ALL TOMORROW’S PARTIES
In the post-apocalyptic mid-21st Century, the Gui Dao sect rules continental Asia. Zhuai and his younger brother Mian are captured and sent to Camp Prosperity, so that their dissident minds can be re-educated. They soon discover that camp life is more than just propaganda, bureaucratic annoyance and trafficking. When the sect is suddenly overthrown, Zhuai and Mian experience total freedom for the first time in many years. When he falls for pretty Xuelan, Zhuai takes her and her small boy to a nearby deserted industrial city. They settle in an abandoned apartment and try to rediscover life’s small and quirky pleasures. But nobody knows what it is to live a normal life again.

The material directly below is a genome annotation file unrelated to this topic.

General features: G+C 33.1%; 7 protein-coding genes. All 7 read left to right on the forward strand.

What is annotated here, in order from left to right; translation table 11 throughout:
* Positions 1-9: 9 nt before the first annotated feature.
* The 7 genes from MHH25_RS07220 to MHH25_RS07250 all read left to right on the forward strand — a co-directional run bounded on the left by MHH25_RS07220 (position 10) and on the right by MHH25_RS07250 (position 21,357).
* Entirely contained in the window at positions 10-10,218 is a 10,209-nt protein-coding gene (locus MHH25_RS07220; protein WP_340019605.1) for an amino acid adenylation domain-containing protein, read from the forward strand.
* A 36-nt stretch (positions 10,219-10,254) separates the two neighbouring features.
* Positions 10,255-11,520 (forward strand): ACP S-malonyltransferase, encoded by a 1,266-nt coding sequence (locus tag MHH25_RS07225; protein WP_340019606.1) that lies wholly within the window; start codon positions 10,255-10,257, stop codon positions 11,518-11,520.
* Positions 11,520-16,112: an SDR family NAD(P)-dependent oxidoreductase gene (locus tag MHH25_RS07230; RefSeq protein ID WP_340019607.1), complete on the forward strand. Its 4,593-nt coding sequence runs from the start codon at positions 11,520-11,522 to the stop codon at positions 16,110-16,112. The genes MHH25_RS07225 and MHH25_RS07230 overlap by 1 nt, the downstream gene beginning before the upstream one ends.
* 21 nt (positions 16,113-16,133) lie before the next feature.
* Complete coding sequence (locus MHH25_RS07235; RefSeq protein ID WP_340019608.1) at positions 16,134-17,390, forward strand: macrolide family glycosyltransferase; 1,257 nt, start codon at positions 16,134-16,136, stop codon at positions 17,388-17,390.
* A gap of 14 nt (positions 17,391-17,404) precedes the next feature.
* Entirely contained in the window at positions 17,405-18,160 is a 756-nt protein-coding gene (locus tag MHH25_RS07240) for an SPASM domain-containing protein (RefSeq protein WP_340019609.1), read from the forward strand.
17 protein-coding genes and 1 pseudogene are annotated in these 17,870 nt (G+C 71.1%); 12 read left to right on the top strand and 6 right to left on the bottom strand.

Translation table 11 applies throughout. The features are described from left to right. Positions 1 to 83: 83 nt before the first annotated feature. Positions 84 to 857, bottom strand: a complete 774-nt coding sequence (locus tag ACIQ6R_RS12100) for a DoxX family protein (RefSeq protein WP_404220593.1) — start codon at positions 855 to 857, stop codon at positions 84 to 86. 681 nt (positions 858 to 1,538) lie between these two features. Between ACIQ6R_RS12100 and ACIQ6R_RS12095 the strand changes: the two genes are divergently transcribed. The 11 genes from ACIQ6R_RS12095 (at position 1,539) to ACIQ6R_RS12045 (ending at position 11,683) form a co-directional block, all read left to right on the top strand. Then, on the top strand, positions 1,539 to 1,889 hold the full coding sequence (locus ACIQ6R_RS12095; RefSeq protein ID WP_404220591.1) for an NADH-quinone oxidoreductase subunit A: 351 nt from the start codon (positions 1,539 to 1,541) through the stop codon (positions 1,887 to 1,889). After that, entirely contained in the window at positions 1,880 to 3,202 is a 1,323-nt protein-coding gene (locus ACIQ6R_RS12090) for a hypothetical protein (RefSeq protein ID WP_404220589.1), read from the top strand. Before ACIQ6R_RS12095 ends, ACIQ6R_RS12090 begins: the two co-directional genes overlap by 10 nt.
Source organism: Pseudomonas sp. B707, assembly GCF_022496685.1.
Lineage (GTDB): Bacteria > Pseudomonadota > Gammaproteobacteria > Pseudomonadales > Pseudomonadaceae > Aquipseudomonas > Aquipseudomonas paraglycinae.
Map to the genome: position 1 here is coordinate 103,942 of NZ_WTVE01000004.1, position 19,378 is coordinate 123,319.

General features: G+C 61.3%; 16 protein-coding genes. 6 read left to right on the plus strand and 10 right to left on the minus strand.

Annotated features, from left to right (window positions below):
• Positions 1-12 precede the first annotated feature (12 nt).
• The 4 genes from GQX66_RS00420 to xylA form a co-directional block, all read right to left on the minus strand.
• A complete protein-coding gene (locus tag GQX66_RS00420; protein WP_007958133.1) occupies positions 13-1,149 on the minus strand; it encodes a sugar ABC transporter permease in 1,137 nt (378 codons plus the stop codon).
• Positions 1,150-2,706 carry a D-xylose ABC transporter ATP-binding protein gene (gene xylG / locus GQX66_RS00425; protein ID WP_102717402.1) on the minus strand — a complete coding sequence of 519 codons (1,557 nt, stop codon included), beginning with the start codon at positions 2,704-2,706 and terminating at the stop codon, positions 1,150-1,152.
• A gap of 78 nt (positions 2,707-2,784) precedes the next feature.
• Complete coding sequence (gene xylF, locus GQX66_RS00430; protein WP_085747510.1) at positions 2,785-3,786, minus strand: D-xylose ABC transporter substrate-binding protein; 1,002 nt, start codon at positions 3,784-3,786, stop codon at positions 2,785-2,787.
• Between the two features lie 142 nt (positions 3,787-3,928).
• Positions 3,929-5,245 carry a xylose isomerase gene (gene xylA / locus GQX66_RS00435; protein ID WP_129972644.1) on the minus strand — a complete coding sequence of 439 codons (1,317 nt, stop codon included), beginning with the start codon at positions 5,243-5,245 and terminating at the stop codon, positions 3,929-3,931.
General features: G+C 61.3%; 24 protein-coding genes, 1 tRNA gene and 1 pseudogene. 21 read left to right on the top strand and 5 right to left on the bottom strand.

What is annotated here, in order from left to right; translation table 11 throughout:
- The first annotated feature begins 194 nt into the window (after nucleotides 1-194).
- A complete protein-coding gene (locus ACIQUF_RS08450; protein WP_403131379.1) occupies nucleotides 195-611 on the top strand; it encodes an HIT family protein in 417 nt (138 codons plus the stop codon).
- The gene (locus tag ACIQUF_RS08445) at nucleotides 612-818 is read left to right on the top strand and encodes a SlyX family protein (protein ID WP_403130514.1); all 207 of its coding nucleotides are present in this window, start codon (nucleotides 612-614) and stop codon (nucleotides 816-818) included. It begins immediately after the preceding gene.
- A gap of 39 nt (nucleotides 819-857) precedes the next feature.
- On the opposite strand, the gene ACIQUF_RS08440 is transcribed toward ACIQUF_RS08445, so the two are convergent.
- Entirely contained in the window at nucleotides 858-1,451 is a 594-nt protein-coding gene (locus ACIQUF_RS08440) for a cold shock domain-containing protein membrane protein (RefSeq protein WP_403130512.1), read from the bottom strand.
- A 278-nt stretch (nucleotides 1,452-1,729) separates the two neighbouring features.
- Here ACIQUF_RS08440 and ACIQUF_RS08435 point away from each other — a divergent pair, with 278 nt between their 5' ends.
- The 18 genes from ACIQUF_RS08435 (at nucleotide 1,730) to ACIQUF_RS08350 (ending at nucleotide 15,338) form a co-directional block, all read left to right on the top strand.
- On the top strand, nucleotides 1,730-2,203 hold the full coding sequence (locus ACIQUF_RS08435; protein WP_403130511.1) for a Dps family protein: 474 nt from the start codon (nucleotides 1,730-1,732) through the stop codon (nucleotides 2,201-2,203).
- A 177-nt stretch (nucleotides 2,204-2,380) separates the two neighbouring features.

After Love Will Tear Us Apart, presented in official selection at the 1999 Cannes Film Festival, All Tomorrow’s Parties is the second film of promising young Chinese director Yu Lik Wai. Shot with digital cameras, his attractive and sophisticated feature shows a bleak future vision of Asia and gives us a hard-hitting digression on human relations. The message is clear. Whether we have learned from history or not, we are bound to make the same mistakes again.